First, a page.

Windows 8 is the first version with a user interface designed for touch-first. In order to achieve this, Microsoft created a new platform loosely (very loosely) similar to what was done for Windows Phone 7. Compatibility with Windows 7 and earlier is achieved by a desktop mode which is essentially the operating system we know and love or hate, but with a few changes such as the contentious Start screen, which lives in the new world, in place of the old Start menu.
I am typing this on a Surface RT which runs not only Windows 8 but also its ARM variant, Windows RT (not to be confused with WinRT, which is the Windows Runtime found in all versions of Windows 8). The Surface is a device which is wonderful and frustrating in equal measure. The hardware is delightful; everything fits perfectly, and with its innovative Touch cover it includes a usable keyboard and trackpad while adding less bulk than most tablet covers, let alone those with built-in keyboards. It is lightweight, battery life is decent, and with Office 2013 Home and Student included goes some way towards fulfilling the promise of a tablet good enough to let you leave your laptop at home.
At the same time, even Surface is too closely tied to Microsoft’s past. Almost all of the Windows desktop is here; not only familiar applications like Paint and Notepad, but also utilities such as PowerShell, Registry Editor and the Windows Scripting Host. This makes Surface more powerful for Windows geeks, but makes you wonder why such things are included in a device that is intended to be failsafe and touch-friendly. It is even possible to get annoying old-style Windows errors while working in the Windows desktop.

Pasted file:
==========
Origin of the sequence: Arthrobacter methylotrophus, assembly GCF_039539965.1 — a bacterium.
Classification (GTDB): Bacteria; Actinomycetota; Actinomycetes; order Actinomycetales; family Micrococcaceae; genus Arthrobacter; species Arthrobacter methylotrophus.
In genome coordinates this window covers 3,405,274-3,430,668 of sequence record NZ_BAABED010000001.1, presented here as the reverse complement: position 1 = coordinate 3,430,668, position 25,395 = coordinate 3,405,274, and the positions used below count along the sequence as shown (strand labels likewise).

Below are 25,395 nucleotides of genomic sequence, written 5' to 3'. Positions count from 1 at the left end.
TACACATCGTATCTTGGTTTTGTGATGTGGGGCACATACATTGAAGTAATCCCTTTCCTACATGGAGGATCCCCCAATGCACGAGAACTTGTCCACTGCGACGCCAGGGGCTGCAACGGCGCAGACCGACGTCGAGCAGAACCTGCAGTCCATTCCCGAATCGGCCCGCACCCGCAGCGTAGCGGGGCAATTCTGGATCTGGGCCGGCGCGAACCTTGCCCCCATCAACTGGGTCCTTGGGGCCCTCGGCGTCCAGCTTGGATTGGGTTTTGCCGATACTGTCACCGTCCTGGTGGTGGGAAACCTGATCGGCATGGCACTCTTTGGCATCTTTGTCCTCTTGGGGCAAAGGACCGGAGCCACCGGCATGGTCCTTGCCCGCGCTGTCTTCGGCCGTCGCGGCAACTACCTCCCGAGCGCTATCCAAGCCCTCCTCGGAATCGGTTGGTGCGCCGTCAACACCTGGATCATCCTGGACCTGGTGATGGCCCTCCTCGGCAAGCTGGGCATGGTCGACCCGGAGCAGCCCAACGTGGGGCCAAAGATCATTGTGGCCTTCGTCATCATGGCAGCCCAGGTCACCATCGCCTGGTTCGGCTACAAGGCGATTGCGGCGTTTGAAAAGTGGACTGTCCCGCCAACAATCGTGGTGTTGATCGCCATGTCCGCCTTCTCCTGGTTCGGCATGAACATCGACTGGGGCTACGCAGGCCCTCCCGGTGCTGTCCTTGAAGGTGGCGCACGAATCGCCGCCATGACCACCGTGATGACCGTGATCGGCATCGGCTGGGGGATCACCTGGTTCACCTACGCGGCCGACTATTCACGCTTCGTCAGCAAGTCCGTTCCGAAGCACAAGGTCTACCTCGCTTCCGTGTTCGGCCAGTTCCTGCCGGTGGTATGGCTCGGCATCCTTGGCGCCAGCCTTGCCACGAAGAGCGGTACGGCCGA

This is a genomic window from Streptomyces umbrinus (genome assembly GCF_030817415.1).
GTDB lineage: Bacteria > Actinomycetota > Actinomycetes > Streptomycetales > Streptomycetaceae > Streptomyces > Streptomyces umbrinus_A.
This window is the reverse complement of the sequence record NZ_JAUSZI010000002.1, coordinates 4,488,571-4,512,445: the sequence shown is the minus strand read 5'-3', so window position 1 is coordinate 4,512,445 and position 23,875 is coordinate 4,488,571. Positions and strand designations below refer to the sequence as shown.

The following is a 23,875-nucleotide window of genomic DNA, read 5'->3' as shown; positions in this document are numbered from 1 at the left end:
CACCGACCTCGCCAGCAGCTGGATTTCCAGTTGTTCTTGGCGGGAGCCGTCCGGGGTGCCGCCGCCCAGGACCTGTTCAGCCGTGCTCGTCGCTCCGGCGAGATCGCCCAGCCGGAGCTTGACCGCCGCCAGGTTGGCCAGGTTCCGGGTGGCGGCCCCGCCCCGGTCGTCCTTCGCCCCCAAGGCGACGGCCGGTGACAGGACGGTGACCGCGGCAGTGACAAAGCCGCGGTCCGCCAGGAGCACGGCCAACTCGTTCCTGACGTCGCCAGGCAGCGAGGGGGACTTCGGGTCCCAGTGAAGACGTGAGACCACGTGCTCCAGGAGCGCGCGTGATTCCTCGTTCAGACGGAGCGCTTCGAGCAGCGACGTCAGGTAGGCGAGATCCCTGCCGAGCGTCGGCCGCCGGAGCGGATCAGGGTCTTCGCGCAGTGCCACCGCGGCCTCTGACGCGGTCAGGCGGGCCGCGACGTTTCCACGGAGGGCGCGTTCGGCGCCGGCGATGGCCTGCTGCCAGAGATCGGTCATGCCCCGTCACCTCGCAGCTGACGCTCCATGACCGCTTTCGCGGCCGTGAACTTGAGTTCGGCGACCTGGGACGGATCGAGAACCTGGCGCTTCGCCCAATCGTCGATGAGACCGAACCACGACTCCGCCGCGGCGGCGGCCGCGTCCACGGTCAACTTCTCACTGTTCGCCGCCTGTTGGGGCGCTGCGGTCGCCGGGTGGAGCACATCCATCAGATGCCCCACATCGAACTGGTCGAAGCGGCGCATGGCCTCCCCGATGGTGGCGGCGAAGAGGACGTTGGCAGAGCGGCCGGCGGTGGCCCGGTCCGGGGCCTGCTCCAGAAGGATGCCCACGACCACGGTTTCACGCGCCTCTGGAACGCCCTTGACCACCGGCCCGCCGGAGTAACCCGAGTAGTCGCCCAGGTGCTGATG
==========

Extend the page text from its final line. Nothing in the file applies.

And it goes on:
The new ‘Modern’ environment is where the tablet environment makes sense, but it suffers from two problems. The bigger issue is the lack of compelling apps; there are some excellent ones, such as OneNote or even the Weather app, but others such as the built-in Mail client are less good, and most of the 5,000 or so apps in the Store are trivial or poor.
Despite these disappointments I cannot help liking the Surface RT. If you look at what it can do, rather than what it can’t, it adds up to an impressive device. It is also worth noting that we are at the very beginning of the evolution of both Windows RT and the new app platform. Both will improve, probably markedly so.
The underlying question though is this: can Microsoft successfully manage the transition to the era of lightweight mobile devices, or will it be forever be in the shadow of Apple and Android as desktop Windows gently declines? Surface RT illustrates why the company is finding this so difficult. The intent is there, even to the extent of risking the alienation of existing Windows users by bolting on a radically different user interface. In the end though, the desktop remains in Surface RT simply because Microsoft has not completed the work necessary to do without it.
It also seems to me that the inability to install new desktop applications, while annoying, is a strength that most observers have underplayed. Only the foolish would declare Windows RT to be immune from malware; but the fact that x86 executables will not run, combined with the sandboxing of new-style Windows 8 apps, must make a Surface RT less vulnerable than Intel-based Windows 8 machines.
It is only fair to add that, while Surface RT has received a mixed reception, there are other Microsoft initiatives that look in good health. Server 2012 is a strong release. The Azure cloud platform is much improved, with many welcome new features. Windows Phone 8, launched a few days after Windows 8, is built on the same kernel and has native code development enabled at last.
Microsoft is a company in transition, with cloud and device the new theme. The new Windows 8 app platform is version 1 and looks it, but there is a lot right about the overall direction.